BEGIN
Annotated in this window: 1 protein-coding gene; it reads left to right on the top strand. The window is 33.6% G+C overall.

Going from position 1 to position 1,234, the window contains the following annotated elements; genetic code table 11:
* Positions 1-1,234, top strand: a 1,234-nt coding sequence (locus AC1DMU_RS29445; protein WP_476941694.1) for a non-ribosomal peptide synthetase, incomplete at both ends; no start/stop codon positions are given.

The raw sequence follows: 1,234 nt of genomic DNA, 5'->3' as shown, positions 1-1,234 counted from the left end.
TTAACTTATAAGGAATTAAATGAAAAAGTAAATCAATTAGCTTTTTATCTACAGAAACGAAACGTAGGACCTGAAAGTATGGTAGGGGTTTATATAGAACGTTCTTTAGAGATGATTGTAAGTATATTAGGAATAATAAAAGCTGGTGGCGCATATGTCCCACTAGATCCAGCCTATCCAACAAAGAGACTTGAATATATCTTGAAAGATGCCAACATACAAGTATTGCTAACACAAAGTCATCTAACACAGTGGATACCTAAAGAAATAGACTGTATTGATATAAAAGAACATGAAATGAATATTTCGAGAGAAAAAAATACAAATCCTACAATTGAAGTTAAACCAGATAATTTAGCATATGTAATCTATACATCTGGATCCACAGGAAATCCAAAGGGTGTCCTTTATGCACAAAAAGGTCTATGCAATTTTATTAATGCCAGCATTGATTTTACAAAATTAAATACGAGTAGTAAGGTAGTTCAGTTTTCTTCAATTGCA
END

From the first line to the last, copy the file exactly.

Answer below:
Annotated in this window: 1 protein-coding gene; it reads left to right on the top strand. The window is 33.6% G+C overall.

Going from position 1 to position 1,234, the window contains the following annotated elements; genetic code table 11:
* Positions 1-1,234, top strand: a 1,234-nt coding sequence (locus AC1DMU_RS29445; protein WP_476941694.1) for a non-ribosomal peptide synthetase, incomplete at both ends; no start/stop codon positions are given.

The raw sequence follows: 1,234 nt of genomic DNA, 5'->3' as shown, positions 1-1,234 counted from the left end.
TTAACTTATAAGGAATTAAATGAAAAAGTAAATCAATTAGCTTTTTATCTACAGAAACGAAACGTAGGACCTGAAAGTATGGTAGGGGTTTATATAGAACGTTCTTTAGAGATGATTGTAAGTATATTAGGAATAATAAAAGCTGGTGGCGCATATGTCCCACTAGATCCAGCCTATCCAACAAAGAGACTTGAATATATCTTGAAAGATGCCAACATACAAGTATTGCTAACACAAAGTCATCTAACACAGTGGATACCTAAAGAAATAGACTGTATTGATATAAAAGAACATGAAATGAATATTTCGAGAGAAAAAAATACAAATCCTACAATTGAAGTTAAACCAGATAATTTAGCATATGTAATCTATACATCTGGATCCACAGGAAATCCAAAGGGTGTCCTTTATGCACAAAAAGGTCTATGCAATTTTATTAATGCCAGCATTGATTTTACAAAATTAAATACGAGTAGTAAGGTAGTTCAGTTTTCTTCAATTGCA